Machine translations by Deepl, 19 February 2015: 'Retention obligation: disproportionate or necessary evil?'

"A new chapter can be added to the debate on mandatory retention that has been going on for almost a decade. Yesterday, the summary proceedings of interest groups against the Dutch state on the retention of communication data were heard. This violates the privacy of Dutch citizens disproportionately, the organisations said. No way, insists the government.

The rights of Dutch citizens are being knowingly violated with the Dutch state's 'mass surveillance'. The Telecommunications Data Retention Act that makes this possible must be immediately repealed. That is freely translated the claim of a consortium of interest groups Privacy First, the Dutch Association of Criminal Law Lawyers, the Dutch Association of Journalists and some telecom and internet providers yesterday in court in The Hague.

The lawsuit against the state is yet another twist in a debate that has been going on for almost a decade. May governments force telecom and internet providers to store the communication data of all their customers? The Dutch government believes that so-called meta-data are needed to fight crime and prevent terrorism.

Providers have therefore been keeping records of all Dutch citizens since 2009 of who calls whom, where they do so, as well as the unique ip address they use to connect to the internet and who they subsequently e-mail. Telecom data providers must keep one year, internet data six months. Without a court order, the data may then be claimed.
The summary proceedings brought by the consortium follow a ruling by the European Court of Justice. In April 2014, the highest European court concluded that the European data retention obligation is a serious invasion of privacy and thus violates fundamental human rights.

That the data can be useful for judicial investigation is also indisputable for the European Court of Justice, but there are no guarantees that interference in someone's life is limited to what is strictly necessary. The fact that authorities keep such data on every citizen - without any suspicion of a criminal offence - is too great an intrusion into private life.

And so the interest groups have been agitating against the Dutch law since last year. After all, it would violate the rights enshrined in the Charter of Fundamental Rights. Although the cabinet has long maintained that it sees no reason to amend the law, in November last year Minister Opstelten (Security & Justice) nevertheless confirmed that the retention obligation violates that Charter. Sufficient reason for him to now tighten the law.

'Almost reprehensible'
How often telecom and internet providers have been asked for data and how often this has led directly to a conviction is unclear to date. Jacob Kohnstamm, chairman of privacy regulator College Bescherming Persoonsgegevens (CBP), in late January already called it "almost reprehensible" that the effectiveness of the data retention obligation has not been demonstrated. The same CBP this week also made mincemeat of a legislative amendment announced by Opstelten.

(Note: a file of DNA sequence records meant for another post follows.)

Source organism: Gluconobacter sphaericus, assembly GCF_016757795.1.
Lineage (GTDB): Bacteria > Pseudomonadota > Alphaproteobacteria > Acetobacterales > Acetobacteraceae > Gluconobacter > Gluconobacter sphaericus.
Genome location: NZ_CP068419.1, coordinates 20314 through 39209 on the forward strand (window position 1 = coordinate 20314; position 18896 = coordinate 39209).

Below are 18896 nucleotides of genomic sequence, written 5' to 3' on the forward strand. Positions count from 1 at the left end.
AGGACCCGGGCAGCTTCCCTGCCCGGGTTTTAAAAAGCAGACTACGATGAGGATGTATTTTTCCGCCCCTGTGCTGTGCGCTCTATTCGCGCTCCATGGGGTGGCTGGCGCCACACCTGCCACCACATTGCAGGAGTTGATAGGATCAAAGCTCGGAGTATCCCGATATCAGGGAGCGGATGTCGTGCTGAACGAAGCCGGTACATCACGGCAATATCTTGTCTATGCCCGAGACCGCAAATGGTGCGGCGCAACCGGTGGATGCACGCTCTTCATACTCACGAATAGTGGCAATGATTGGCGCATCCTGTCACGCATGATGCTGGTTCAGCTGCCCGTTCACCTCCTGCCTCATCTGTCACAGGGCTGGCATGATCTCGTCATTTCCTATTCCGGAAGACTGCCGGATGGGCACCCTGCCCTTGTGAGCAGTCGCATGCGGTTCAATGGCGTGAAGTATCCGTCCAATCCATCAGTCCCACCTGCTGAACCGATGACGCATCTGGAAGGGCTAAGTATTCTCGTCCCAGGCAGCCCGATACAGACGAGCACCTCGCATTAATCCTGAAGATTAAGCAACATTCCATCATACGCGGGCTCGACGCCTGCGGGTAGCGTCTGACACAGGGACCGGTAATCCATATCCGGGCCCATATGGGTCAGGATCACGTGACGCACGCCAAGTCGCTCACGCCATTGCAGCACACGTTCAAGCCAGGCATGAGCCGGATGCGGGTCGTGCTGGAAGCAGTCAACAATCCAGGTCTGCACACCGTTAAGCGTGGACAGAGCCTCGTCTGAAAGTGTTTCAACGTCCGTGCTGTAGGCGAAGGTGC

The draft version of that amendment contains some new safeguards with which it tightens the law and addresses the concerns of privacy advocates, among others. After adoption of the amendment, a judge must first give permission before a prosecutor may request communication data. In addition, the seriousness of the suspicion will also count: serious crimes will be allowed to be searched further into the past.

The CBP - which was asked for its opinion by the Ministry of Justice - called the adjustments insufficient. 'The investigative authorities have gained years of experience, but it has apparently not been possible to live a substantiation of the necessity of this retention obligation.' A disproportionate invasion of privacy, the CBP summarised on Monday.

Immediately out of operation
Vincent Böhre of Privacy First suspects that the amendment will not be passed by the Lower House for the same reason. Therefore, precisely because this will maintain the current situation, it called on Wednesday for the retention obligation to be immediately suspended.

Böhre: 'Regardless of what the government does with it, storing data is a violation of privacy. The European court also says so. If the court suspends enforcement of the law, providers may at least offer their customers the choice. Store or not.'

Whether the law is indeed off the table will be seen on 11 March. That is when the District Court of The Hague will give its verdict."

Source: , 19 February 2015.